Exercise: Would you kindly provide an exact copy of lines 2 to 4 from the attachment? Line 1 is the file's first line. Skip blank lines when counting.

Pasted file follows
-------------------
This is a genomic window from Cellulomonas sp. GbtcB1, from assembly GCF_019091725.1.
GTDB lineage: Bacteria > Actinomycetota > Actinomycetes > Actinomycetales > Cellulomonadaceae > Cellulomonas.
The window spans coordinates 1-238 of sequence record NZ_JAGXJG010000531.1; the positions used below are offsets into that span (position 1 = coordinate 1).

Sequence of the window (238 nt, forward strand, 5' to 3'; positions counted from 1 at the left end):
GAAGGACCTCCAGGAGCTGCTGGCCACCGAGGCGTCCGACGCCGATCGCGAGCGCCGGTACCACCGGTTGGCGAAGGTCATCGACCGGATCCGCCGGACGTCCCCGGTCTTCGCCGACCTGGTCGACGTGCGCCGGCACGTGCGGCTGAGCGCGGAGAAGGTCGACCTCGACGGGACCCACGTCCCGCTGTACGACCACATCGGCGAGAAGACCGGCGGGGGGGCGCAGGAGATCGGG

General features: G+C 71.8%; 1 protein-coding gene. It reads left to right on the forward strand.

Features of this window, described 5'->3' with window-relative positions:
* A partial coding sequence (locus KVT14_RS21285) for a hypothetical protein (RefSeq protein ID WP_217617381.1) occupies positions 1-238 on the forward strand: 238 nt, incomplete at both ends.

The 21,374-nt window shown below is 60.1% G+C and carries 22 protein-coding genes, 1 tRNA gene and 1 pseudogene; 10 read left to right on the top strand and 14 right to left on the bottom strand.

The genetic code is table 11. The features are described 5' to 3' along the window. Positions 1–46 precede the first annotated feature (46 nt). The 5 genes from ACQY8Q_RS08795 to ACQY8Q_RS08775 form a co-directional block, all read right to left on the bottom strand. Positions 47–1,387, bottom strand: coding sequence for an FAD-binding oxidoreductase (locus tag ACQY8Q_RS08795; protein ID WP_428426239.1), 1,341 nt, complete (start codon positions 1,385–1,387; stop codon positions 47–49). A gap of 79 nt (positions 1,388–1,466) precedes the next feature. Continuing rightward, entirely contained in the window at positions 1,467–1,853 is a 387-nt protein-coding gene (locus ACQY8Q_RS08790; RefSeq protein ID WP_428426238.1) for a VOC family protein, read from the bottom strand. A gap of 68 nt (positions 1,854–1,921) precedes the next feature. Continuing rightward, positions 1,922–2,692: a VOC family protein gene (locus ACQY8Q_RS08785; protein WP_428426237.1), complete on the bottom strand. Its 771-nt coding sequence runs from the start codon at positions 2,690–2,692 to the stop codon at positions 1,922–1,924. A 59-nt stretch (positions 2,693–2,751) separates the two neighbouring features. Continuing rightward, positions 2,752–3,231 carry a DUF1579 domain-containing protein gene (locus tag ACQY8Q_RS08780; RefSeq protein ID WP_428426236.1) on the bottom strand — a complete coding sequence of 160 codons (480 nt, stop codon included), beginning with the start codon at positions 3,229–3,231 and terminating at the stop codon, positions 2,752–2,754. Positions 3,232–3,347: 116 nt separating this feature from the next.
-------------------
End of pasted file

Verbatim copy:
GTDB lineage: Bacteria > Actinomycetota > Actinomycetes > Actinomycetales > Cellulomonadaceae > Cellulomonas.
The window spans coordinates 1-238 of sequence record NZ_JAGXJG010000531.1; the positions used below are offsets into that span (position 1 = coordinate 1).

Sequence of the window (238 nt, forward strand, 5' to 3'; positions counted from 1 at the left end):